passed out an article by Bob Weber [sobriquet Motormouth] that appeared in the Chicago Tribune [http://www.chicagotribune.com/] on 16 July 2001, entitled By alternate name, device still generates electricity.  The article began with the following question::

Q:  Years ago they were called generators, and now they are called alternators.  What is the difference?

 In answering the question, Bob / Motormouth had made the following points:

22 October 2002: Bill Shanks [Joliet West Physics, retired]      More Power 2 U!
Bill
noticed that the Shop.Vac® wet-dry vacuums were very powerful indeed, in that the manufacturer apparently advertised product #971-01-00 as having a peak power of 1.5 to 3 Horsepower, while requiring an electric current of only I = 6 Ampères at V = 120 Volts.  Indeed, such an assertion appears on the Shop Vac web page, http://www.shopvac.com. Bill showed by direct calculation that 1 Horsepower  = 550 ft lb/sec = [550 ft lb/sec] ´ [0.304 m/1 ft] ´[ 9.8 Nt /2.205 lb] = 746 Watts.  The input electrical power P = V  ´ I = [120 Volts]  ´ 60 Amps = [720 Watts], so that this vacuum system is a very remarkable one, indeed, since it can produce at least [1.5 Horsepower] ´ [746 Watts/Horsepower] = 1119 Watts..  Bill also mentioned that a 5 Horsepower Shop Vac required only 8 Amp at 120 Volts, an even more remarkable device!  [Porter Johnson pointed out that the European standard horsepower is only 735 Watts, which still did not explain the discrepancy!] It appears that you have solved the energy crisis for once and for all, Bill!

11 March 2003: Ann Brandon [Joliet West  HS, Physics]      Producing Current in a Coil of Wire
Ann
hooked a coil of wire in series with a fairly sensitive galvanometer, and then passed a cow magnet back and forth through the center of the coil.  The galvanometer needle moved in response, indicating that an electric current was passing through the wire as the cow magnet moved.  This is a direct illustration of Faraday's Law, in which the change of magnetic flux passing through a current loop is equal to the induced Voltage.  Ann also described dropping a cow magnet through a hollow, vertically held Aluminum tube 5 meters in length.  Normally the magnet would drop that distance in about 1 second in free fall, but it took about 11 seconds for the magnet to travel down the tube. This is because the falling magnet induces a current in the tube.  The current -- in turn -- produces a magnetic field of its own, which opposes the field of the falling magnet, thus slowing its descent. [Lenz's Law:http://en.wikipedia.org/wiki/Lenz's_law]. Cow magnets are wonderful, although they don't look very appetizing!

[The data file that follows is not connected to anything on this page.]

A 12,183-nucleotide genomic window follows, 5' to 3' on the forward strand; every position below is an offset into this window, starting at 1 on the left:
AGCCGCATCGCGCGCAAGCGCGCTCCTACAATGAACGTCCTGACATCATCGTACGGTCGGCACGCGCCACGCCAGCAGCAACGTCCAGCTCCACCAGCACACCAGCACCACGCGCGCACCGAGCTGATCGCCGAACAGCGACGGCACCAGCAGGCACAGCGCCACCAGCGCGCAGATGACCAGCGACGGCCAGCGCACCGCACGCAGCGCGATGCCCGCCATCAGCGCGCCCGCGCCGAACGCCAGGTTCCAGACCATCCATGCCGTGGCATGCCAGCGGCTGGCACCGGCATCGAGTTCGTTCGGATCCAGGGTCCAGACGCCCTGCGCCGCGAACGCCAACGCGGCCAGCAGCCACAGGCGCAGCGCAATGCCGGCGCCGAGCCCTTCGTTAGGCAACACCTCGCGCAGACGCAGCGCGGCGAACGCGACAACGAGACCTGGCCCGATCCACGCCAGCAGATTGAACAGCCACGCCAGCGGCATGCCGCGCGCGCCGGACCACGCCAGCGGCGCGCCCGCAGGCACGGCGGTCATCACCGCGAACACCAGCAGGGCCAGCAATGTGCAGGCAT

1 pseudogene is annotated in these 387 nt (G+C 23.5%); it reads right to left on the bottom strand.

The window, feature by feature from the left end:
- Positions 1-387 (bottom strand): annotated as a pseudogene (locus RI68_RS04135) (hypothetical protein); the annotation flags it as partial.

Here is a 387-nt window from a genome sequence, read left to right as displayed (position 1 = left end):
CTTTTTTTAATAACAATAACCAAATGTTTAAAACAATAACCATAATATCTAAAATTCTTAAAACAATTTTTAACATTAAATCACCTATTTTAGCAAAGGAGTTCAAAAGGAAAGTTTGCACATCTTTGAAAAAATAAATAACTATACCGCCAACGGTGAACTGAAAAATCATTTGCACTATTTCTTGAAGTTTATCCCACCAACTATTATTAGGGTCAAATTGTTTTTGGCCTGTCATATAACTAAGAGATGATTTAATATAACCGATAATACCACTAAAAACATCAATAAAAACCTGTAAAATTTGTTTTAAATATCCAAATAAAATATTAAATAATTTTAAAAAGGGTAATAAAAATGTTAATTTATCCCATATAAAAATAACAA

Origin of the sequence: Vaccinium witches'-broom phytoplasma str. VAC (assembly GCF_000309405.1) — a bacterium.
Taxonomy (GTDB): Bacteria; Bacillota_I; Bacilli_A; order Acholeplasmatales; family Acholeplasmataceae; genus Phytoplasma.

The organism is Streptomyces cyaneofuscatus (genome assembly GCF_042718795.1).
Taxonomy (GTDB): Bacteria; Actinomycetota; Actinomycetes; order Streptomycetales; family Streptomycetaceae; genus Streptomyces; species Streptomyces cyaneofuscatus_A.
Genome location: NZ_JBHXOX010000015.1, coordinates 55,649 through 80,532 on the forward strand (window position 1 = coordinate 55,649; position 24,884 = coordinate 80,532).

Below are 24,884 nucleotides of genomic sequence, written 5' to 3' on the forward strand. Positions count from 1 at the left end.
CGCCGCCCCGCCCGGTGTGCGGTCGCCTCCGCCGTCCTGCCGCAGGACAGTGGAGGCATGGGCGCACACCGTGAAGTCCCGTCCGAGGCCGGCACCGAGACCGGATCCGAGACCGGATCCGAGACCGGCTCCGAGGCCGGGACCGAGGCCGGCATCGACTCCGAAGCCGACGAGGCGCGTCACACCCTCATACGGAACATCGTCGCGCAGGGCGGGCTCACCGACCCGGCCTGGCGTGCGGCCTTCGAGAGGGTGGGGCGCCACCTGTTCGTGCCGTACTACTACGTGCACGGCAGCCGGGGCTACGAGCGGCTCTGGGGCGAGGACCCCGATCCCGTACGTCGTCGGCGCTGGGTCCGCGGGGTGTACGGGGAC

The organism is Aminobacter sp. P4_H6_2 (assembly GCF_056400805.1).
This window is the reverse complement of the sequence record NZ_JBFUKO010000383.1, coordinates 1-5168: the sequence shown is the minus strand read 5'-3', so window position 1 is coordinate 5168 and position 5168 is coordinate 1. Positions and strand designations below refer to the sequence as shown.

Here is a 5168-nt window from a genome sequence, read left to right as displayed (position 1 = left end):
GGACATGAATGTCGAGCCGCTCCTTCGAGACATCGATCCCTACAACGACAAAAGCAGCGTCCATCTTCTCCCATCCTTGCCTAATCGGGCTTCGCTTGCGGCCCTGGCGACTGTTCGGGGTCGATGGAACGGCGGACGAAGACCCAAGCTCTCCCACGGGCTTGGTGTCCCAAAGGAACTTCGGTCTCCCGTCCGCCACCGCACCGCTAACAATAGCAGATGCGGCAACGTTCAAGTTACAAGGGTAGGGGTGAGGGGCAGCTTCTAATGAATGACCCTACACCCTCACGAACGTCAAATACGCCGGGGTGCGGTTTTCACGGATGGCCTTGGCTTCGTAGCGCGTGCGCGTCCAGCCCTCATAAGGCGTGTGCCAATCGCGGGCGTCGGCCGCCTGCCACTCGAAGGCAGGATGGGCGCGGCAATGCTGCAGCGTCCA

Most interesting! We can always depend on Ann!

24 February 2004: Larry Alofs [Kenwood HS, Physics]           "Armstrong" Flashlight
Larry held up a transparent, plastic flashlight, called the "Eternal Flashlight".  When he shook it back-and-forth along its principal axis, it would generate enough energy to light up.  We could see a solenoid coil near its center, and a magnet that shuttled back-and-forth along a tunnel passing through the solenoid.  So the changing magnetic flux within the coil would generate an EMF producing a current which charged a capacitor storing energy to light the bulb.  Visit the Heartland America website http://www.HeartlandAmerica.com, search for product number 95784 --- about $15. Larry then held up an LED flashlight, purchased for about $10 on the Harbor Freight website: http://www.harborfreight.com.  The flashlight that he showed us had 3 AA batteries and 2 LEDs, The current drawn for this LED flashlight was very low, and it would operate continuously for essentially the shelf life of the batteries!

You really brightened up our day ... and our nights!  Thanks Larry!

26 April 2005: Babatunde Taiwo [Dunbar HS]              Simple Electric Motors
Babatunde
showed an electric motor that he had built according to the instructions obtained from Pasco Scientific Teacher Resource Guide [Investigation Seven:  Making a Model Motor from Scratch, pp T-285,286], using a D-cell battery, about 1.5 meters of magnetic wire, a battery holder, masking tape, a strong magnet, and a  two paper clips.  The following explanation is excerpted from that source:

"Stored chemical in the cell established an electric pressure difference which pushed charge through the coil -- but only if the coil is oriented so that scraped ends are in contact with the clips. (If the insulated half of one end is in contact with the clips, no charge can flow.) Using the Right Hand Rule for Motors (7.11), once can predict the direction of the force on the wire on the two sides of the coil, and therefore which way the coil will rotate."
His students were able to construct a simple electric motor, complete with field magnet, rotor, and commutator, in one class period by following these instructions.   For details on a very similar procedure, see the lesson given by Lee Slick in SMILE on 11 November 1997, and those given by Ann Brandon in SMILE on 23 March 2004.

Earl Zwicker informed us that descriptions of both of these experiments have appeared in The Physics Teacher TPT:

  1. Spinning Loop by Rudy Keil TPT: Vol 23, p 308 (May 1985).
  2. Spinning Screw/battery/magnet/wire by Chris Chiaverina TPT: Vol 40, p 553 (Dec 2004).